Subjective or hedonic well-being indicators, psychological or eudaimonic well-being indicators, and general quality of life indicators are the three categories of well-being referred by Steger 2018.The concept of psychological well-being (Ryff, 1989) is an example of the EWB tradition. Ryff posited six key features of people who are functioning well in life by drawing on the theories of Erikson, Jung, Maslow, and Rogers (among others).The maturity to be guided by internal standards (autonomy), capability of trusting and loving others (positive relations), being able to manage external stressors and leverage on opportunities (environmental mastery), having a positive attitude toward themselves (self-acceptance), having important aims and goals (purpose in life), and accepting new challenges in life is what people should have as furthering their development (personal growth).Living up to one’s personal potential in line with Aristotle’s view of eudaimonia as living in accord with one’s true nature was emphasized by other psychological well-being approaches. Psychological well-being is rooted in the pursuit of goals and activities that are consistent with one’s values and identity (McGregor ; Little, 1998; Waterman, 1993),from this frame of reference.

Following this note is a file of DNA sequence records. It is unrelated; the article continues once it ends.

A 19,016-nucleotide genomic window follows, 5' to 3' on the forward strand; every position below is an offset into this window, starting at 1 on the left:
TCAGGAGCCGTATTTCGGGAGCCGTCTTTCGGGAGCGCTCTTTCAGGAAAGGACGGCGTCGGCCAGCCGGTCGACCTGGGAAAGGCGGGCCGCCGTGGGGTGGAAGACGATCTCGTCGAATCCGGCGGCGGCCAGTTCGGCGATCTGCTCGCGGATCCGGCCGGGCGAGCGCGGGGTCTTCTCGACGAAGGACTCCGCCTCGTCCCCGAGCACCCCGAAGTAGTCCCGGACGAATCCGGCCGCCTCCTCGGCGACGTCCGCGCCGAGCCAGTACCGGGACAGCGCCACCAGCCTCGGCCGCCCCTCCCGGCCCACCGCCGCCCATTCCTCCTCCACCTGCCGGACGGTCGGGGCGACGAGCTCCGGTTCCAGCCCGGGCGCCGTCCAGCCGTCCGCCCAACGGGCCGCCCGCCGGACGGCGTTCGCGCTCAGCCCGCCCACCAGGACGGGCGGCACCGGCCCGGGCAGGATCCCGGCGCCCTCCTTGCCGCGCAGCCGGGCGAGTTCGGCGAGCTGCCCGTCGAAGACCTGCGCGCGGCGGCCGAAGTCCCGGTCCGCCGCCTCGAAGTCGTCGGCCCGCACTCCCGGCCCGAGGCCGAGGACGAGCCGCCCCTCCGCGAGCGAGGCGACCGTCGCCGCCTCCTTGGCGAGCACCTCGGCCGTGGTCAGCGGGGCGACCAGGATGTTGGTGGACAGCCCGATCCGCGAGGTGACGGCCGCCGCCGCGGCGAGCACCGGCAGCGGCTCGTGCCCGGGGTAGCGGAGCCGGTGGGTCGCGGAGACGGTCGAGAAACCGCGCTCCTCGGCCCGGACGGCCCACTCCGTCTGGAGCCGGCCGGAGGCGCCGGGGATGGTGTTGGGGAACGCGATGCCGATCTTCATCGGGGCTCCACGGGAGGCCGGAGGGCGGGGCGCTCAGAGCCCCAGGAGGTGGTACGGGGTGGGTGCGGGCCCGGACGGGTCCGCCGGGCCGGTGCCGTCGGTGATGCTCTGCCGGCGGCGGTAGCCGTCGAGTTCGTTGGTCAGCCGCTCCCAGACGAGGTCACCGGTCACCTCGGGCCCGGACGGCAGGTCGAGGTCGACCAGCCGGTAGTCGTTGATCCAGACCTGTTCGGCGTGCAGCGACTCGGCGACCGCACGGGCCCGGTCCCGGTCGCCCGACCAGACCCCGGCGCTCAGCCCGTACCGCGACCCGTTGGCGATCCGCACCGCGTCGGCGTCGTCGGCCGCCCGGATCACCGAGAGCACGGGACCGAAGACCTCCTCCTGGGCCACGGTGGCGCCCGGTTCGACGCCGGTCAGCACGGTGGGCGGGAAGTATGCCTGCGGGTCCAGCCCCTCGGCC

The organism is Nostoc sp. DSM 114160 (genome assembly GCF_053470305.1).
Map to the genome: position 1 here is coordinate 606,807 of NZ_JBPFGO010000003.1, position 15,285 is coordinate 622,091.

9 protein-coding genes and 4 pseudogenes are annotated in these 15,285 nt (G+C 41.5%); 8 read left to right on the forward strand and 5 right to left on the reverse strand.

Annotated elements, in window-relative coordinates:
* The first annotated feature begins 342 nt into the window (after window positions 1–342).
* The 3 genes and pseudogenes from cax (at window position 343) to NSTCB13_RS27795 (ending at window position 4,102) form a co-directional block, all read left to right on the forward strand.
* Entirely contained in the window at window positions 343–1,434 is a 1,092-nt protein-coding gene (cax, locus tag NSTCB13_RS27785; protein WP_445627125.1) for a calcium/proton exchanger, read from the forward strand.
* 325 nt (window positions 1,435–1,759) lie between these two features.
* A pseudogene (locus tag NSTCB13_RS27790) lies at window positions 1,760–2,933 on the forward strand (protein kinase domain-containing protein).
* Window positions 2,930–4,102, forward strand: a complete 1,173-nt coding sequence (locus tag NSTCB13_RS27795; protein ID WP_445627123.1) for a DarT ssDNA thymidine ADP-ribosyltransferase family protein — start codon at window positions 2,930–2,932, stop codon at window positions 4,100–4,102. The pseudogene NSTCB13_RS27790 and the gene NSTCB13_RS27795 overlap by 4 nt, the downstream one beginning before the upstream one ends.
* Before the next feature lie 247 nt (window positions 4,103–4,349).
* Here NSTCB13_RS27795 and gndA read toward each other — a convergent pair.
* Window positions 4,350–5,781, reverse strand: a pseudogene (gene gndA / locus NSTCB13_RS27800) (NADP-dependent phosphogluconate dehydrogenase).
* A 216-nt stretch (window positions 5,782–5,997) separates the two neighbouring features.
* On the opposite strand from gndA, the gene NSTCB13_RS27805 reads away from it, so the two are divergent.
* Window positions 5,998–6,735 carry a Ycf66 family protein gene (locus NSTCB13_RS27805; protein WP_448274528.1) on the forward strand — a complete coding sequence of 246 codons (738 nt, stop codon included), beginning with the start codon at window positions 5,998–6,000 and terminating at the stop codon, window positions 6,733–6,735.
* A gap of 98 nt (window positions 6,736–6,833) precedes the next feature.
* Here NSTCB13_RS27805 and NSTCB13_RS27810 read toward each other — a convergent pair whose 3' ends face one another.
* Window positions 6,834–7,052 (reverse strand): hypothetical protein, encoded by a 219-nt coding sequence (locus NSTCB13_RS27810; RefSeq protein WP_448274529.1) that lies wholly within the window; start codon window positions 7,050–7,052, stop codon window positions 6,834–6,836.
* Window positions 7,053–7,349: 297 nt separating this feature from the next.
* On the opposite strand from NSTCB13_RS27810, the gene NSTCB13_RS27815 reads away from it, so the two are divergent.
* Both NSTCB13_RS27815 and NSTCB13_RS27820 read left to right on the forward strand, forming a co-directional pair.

Work on psychological well-being by Ryff was particularly well-developed.Three psychological literatures that theoretically guide an understanding of the meaning of this construct were specified by her. Developmental psychology literature, which approaches well-being from the prism of progression and views it as the continuous growth of the individual across the life span,was the first. Erikson’s model of stages of development was one well-known example of this approach. The second is the clinical psychology literature, which offers different formulations of well-being. For example, Maslow considers self-actualization as the ultimate criterion of well-being. Rogers asserts that the ideal human condition is embodied in the “fully functioning person.” This person was characterized by openness to experience, ability to live existentially, trust in the self, ability to expresses feelings freely, independence, and creativity (Rogers, 1961). Jung regards individuation (a process in which the conscious and the unconscious domains of personality work in harmony rather than in opposition) as its core. Ultimately, Two major approaches to well-being, the mental health literature have . The first is predominated by the absence-of-illness definition of psychological well-being, while the other stresses positive functioning, having constructs such as creativity, curiosity, open-mindness, courage, and love of learning. Based on these three sources, six components of well-being and developed scales to measure each component were proposed by Ryff (1989; 1998).Support for these six highly differentiated dimensions of well-being was yielded by factor analysis (Ryff 1995).